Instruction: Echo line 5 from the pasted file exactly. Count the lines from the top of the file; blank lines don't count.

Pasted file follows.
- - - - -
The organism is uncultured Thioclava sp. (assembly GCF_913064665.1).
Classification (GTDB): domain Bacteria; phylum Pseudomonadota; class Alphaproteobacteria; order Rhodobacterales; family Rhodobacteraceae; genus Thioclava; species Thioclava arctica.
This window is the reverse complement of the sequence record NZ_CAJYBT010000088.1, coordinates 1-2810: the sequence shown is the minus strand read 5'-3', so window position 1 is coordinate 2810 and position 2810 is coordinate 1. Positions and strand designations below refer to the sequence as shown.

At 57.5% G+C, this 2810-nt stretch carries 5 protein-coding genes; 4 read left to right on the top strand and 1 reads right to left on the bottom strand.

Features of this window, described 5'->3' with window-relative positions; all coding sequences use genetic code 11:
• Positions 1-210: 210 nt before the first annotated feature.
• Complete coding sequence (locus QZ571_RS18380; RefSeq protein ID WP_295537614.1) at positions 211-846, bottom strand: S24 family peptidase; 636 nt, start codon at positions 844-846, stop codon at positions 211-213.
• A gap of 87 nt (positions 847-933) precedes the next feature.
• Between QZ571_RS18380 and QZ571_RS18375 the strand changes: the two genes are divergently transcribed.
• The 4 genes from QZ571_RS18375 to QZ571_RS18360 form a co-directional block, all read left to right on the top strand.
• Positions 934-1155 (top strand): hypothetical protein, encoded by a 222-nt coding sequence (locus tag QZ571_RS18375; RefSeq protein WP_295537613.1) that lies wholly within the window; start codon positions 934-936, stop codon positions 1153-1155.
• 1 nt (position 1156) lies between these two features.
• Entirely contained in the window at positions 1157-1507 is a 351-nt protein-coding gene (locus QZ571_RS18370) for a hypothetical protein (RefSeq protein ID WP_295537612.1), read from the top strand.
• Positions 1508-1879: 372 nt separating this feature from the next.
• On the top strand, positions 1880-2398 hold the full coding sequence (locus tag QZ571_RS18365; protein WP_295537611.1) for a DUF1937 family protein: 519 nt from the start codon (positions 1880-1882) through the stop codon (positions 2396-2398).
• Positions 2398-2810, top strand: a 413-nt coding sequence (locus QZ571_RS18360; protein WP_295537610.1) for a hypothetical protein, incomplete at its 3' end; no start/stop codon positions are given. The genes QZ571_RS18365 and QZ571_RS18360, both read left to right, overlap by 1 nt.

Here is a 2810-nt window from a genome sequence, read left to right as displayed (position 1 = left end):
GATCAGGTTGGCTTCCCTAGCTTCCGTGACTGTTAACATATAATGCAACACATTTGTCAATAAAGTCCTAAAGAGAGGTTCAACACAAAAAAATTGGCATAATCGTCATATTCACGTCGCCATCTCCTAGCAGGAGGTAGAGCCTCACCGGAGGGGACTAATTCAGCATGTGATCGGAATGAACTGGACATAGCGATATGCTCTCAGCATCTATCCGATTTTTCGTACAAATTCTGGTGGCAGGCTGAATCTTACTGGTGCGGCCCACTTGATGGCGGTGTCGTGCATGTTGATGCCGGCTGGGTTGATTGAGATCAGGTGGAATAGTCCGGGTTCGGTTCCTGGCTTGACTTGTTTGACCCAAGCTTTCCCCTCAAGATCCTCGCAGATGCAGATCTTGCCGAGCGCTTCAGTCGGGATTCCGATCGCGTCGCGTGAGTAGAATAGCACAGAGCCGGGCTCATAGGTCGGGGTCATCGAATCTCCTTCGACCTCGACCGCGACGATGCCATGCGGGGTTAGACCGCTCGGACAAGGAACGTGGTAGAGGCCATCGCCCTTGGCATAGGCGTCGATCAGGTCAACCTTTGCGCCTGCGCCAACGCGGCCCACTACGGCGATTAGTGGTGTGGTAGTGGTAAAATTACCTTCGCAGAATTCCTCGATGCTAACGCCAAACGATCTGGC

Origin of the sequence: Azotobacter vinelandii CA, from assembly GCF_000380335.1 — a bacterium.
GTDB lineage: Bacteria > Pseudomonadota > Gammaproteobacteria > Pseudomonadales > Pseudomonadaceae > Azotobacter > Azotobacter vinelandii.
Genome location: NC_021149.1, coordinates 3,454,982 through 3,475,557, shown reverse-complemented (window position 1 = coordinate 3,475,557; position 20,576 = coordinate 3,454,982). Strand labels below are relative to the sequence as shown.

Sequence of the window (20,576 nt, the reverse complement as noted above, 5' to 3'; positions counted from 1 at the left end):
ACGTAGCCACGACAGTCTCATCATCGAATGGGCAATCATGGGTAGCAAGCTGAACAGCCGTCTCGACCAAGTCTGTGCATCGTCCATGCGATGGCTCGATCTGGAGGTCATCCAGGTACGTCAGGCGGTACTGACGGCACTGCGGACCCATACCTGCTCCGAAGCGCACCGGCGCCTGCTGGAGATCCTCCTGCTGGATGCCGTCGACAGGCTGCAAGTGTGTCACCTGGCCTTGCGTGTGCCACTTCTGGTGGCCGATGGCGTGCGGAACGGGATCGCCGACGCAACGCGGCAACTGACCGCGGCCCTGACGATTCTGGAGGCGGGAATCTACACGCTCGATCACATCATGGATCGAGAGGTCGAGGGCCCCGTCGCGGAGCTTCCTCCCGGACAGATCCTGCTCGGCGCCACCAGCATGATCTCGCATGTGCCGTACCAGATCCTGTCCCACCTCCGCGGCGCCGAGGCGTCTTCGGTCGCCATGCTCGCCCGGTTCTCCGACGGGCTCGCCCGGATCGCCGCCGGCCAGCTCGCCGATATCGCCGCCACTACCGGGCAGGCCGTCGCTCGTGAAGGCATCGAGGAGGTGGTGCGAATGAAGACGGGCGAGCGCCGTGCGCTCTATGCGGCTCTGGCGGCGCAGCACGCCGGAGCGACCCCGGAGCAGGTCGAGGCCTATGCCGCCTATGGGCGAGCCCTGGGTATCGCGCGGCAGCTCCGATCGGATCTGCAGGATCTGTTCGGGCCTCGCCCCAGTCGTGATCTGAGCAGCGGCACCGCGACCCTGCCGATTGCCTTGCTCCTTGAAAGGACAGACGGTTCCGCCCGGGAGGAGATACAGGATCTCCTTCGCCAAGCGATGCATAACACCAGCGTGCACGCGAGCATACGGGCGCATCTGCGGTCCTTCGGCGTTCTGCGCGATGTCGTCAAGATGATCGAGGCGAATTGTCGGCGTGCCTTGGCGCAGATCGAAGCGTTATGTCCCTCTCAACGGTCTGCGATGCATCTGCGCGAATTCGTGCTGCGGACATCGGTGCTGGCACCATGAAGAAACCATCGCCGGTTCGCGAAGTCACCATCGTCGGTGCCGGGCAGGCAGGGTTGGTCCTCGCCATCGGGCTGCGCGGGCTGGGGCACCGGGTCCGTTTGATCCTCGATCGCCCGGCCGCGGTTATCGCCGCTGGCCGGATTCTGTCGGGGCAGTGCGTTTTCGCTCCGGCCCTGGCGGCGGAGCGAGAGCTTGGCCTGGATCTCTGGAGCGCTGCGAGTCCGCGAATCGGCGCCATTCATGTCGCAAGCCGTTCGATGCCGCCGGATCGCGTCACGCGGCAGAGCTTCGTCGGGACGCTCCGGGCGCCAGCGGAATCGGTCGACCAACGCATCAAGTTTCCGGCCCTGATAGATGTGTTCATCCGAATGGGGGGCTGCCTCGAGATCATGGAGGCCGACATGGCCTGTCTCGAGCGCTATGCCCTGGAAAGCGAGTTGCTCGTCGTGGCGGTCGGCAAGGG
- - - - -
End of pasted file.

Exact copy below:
Features of this window, described 5'->3' with window-relative positions; all coding sequences use genetic code 11: